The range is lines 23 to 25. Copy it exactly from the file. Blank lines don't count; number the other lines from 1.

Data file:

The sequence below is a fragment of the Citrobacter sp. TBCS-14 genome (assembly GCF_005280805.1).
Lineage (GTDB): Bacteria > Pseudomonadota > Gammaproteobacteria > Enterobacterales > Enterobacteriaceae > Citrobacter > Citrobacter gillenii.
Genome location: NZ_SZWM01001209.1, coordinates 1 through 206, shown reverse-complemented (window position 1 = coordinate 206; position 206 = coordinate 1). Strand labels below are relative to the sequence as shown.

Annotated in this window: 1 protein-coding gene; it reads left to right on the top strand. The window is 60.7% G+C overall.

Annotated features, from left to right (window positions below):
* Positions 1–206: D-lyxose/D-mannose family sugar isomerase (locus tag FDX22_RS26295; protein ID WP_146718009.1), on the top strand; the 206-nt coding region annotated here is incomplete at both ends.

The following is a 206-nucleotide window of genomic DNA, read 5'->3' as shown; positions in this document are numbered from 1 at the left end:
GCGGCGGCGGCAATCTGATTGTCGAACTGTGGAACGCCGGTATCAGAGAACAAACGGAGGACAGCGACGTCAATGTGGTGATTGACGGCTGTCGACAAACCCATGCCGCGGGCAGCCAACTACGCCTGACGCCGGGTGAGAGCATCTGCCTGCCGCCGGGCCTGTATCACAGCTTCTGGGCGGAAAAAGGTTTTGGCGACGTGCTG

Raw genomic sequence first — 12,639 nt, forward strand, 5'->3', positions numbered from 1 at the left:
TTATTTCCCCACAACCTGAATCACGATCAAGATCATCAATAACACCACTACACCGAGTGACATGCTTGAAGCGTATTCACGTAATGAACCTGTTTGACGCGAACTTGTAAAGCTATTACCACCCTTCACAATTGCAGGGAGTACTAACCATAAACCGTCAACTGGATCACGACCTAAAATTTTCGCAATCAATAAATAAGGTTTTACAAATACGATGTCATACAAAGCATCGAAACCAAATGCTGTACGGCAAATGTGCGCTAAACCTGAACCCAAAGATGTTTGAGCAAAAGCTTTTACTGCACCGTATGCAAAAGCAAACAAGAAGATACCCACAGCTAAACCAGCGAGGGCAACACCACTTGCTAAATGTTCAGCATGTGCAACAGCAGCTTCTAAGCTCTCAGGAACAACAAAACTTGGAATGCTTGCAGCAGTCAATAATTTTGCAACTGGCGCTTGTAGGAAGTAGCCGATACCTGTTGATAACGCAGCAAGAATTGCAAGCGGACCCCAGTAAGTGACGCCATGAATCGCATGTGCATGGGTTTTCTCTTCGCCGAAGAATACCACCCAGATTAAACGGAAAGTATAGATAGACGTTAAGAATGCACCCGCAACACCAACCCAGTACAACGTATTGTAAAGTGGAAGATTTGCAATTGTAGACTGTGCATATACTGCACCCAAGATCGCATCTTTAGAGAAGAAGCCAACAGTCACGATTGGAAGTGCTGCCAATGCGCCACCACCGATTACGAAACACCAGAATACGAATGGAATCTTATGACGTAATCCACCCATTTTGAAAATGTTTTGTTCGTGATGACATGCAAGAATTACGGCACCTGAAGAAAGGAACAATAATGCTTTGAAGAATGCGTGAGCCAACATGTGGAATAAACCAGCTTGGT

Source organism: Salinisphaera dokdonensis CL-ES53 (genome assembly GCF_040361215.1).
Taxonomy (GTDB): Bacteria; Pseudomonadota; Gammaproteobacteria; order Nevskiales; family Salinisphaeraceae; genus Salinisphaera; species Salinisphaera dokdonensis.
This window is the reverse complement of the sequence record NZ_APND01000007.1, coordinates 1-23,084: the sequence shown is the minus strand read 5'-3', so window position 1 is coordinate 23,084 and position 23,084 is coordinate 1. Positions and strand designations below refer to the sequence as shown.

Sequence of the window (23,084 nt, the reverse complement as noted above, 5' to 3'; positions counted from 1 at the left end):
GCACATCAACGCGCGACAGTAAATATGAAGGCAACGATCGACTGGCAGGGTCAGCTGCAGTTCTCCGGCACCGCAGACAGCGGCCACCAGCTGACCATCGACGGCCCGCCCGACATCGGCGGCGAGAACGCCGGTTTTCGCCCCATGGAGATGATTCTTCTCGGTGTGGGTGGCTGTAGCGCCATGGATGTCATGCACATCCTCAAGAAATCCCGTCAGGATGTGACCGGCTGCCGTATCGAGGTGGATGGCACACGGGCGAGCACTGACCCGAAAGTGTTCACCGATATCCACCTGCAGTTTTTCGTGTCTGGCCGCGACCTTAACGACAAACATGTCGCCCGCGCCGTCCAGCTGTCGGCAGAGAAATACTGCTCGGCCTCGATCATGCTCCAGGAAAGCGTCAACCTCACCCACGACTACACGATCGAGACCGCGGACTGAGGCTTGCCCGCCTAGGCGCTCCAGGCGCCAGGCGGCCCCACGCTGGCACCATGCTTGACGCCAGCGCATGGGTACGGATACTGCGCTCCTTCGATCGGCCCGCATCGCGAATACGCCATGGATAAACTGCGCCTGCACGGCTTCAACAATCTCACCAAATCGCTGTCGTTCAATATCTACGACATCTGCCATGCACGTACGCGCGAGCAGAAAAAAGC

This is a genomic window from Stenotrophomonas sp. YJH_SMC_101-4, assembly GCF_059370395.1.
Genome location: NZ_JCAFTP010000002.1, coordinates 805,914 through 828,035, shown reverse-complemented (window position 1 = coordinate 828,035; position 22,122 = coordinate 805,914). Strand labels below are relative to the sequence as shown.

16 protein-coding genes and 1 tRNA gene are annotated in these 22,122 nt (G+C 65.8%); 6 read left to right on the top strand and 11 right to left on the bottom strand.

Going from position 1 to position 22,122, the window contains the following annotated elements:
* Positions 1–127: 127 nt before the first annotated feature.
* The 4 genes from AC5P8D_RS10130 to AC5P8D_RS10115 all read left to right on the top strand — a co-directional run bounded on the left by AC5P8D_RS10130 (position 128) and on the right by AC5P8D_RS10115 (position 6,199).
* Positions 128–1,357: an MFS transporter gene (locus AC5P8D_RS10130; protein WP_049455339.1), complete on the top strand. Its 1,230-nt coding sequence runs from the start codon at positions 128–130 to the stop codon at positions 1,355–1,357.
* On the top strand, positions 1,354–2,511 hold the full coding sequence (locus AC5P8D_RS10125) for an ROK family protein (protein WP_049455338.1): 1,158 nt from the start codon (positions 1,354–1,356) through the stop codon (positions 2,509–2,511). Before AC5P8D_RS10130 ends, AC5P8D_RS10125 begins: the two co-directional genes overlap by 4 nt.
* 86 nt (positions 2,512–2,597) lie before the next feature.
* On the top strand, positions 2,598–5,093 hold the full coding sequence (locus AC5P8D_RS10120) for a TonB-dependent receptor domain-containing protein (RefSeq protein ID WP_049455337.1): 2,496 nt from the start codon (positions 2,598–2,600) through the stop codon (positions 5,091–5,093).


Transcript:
* On the top strand, positions 1,354–2,511 hold the full coding sequence (locus AC5P8D_RS10125) for an ROK family protein (protein WP_049455338.1): 1,158 nt from the start codon (positions 1,354–1,356) through the stop codon (positions 2,509–2,511). Before AC5P8D_RS10130 ends, AC5P8D_RS10125 begins: the two co-directional genes overlap by 4 nt.
* 86 nt (positions 2,512–2,597) lie before the next feature.
* On the top strand, positions 2,598–5,093 hold the full coding sequence (locus AC5P8D_RS10120) for a TonB-dependent receptor domain-containing protein (RefSeq protein ID WP_049455337.1): 2,496 nt from the start codon (positions 2,598–2,600) through the stop codon (positions 5,091–5,093).